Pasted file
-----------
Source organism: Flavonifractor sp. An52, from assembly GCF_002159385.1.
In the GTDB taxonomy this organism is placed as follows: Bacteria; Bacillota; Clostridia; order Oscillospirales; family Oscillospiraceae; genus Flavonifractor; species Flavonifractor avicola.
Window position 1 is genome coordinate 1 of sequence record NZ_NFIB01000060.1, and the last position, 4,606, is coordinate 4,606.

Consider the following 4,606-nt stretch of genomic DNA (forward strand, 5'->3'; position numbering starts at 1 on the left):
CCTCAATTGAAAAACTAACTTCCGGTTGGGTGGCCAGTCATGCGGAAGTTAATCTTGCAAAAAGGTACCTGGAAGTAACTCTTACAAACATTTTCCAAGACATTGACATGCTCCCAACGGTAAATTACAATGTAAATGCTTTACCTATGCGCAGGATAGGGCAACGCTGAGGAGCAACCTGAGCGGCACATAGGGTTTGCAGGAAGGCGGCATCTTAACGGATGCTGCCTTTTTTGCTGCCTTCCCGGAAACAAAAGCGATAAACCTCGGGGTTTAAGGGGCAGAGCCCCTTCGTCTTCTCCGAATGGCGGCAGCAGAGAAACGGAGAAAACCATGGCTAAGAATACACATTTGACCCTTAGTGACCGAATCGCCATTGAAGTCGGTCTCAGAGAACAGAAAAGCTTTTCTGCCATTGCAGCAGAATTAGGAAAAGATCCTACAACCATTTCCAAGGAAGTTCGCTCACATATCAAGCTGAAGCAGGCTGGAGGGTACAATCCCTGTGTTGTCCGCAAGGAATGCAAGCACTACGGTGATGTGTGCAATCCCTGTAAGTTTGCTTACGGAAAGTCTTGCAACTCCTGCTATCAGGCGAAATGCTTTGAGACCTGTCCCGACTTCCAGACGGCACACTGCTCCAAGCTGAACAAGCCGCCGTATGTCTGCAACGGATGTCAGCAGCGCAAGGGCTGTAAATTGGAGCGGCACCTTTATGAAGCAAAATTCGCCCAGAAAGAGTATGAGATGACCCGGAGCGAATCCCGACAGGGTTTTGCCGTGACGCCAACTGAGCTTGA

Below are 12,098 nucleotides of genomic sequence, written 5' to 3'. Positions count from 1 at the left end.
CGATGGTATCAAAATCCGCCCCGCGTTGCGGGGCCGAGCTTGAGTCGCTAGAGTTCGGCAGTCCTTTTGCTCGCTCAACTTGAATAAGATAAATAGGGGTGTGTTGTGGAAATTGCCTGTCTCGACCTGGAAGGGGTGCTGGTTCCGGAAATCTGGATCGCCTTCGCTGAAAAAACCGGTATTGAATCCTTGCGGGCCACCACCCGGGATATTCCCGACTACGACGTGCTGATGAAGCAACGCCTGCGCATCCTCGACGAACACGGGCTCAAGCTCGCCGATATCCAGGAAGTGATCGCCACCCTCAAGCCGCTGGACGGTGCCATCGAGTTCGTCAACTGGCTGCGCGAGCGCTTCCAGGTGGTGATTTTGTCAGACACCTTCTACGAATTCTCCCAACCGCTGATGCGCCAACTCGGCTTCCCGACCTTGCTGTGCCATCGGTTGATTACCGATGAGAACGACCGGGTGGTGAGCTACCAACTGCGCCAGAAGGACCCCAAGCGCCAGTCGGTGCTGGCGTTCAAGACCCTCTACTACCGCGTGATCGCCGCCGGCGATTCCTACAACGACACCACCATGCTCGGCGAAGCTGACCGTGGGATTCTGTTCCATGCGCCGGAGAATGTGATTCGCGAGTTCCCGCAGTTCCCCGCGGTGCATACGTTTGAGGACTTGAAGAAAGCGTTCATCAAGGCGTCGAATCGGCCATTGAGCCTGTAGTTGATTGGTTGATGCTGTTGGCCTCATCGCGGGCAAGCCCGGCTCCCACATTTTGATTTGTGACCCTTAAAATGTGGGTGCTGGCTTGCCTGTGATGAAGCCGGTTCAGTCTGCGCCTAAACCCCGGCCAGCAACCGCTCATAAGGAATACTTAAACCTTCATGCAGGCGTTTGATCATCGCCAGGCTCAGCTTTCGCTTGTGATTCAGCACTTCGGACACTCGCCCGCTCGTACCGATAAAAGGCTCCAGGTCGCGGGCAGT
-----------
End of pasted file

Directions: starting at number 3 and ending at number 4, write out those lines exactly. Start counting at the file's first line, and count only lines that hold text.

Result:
Window position 1 is genome coordinate 1 of sequence record NZ_NFIB01000060.1, and the last position, 4,606, is coordinate 4,606.

Consider the following 4,606-nt stretch of genomic DNA (forward strand, 5'->3'; position numbering starts at 1 on the left):